: Pitt (B.)

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371pp., paperback, El Paso, 2022


A novel set in 1870s South Africa. Moses, a Zulu baby discovered on a riverbank, and Daniel, the son of white missionaries, are raised as brothers on the Umzinyathi mission in Zululand.

“Unique and bold. This critique of the colonial enterprise is unlike any other you have read before. Through an ingenious use of African indigenous knowledge systems, Pitt tells the story of two brothers, connected by blood, who must not only navigate but also survive the delicate and often volatile ecosystem created by their histories and traditions. This is one of those wonderful stories that both break and mend the heart. Siphiwe Gloria Ndlovu, author of The Theory of Flight and The History of Man

“This powerful political fable of two brothers, Moses and Daniel, bound together by the intimate violence of British colonialism in 19th century South Africa, is beautifully and urgently told. Bridget Pitt delineates the social and environmental destruction wrought by colonial expansion into Zululand, the wanton slaughter of wildlife by white hunters, and the racism of rigid-minded and punitive Christian evangelists. This compelling historical novel illuminates the present as much as it does the past.” Margie Orford, author of The Eye of the Beholder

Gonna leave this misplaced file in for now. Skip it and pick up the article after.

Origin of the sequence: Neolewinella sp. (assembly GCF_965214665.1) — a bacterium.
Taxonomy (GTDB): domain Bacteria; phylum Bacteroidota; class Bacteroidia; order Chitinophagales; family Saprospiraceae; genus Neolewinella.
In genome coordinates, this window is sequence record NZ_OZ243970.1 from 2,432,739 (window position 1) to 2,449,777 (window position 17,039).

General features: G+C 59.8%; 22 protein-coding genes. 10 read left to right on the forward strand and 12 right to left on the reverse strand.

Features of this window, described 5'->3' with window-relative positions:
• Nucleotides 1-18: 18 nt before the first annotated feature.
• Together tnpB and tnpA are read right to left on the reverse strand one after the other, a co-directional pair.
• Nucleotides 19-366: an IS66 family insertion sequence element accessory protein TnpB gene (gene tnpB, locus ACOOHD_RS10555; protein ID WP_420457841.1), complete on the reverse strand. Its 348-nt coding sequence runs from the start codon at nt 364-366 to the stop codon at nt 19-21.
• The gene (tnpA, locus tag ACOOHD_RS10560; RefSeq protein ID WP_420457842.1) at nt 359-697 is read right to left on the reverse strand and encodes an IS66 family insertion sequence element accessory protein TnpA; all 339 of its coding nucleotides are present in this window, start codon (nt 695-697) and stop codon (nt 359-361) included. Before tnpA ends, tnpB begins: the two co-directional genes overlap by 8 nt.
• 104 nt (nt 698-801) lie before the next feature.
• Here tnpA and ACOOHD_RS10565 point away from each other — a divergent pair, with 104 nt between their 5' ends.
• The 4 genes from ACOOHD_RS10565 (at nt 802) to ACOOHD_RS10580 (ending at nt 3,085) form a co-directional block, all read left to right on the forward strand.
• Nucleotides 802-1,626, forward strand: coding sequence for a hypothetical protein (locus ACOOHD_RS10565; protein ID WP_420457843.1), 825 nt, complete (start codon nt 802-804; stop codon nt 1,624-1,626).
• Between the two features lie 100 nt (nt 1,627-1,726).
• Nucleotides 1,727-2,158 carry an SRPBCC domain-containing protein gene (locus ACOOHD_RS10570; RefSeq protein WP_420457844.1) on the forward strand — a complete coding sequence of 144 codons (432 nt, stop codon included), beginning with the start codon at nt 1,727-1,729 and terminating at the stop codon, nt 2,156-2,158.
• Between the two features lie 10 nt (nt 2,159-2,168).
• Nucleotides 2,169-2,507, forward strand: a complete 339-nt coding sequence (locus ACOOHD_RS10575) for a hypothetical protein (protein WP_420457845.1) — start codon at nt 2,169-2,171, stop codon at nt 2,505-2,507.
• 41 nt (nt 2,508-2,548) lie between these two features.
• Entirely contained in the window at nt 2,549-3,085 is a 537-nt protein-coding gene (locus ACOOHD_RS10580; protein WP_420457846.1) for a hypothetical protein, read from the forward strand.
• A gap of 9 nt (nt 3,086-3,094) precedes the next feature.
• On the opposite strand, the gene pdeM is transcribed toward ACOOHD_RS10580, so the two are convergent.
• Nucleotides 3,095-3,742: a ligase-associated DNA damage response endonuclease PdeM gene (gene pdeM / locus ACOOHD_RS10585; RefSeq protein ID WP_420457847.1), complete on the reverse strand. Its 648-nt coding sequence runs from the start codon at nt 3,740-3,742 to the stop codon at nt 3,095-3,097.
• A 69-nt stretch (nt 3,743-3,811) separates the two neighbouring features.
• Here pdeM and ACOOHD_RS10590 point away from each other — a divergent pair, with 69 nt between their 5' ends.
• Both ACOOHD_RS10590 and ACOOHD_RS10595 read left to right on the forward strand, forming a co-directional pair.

South African author and environmental activist Bridget Pitt has published three novels, Unbroken Wing, The Unseen Leopard and Notes from the Lost Property Department and co-authored a memoir of the spiritual wilderness guide, Sicelo Mbatha, Black Lion: Alive in the wilderness.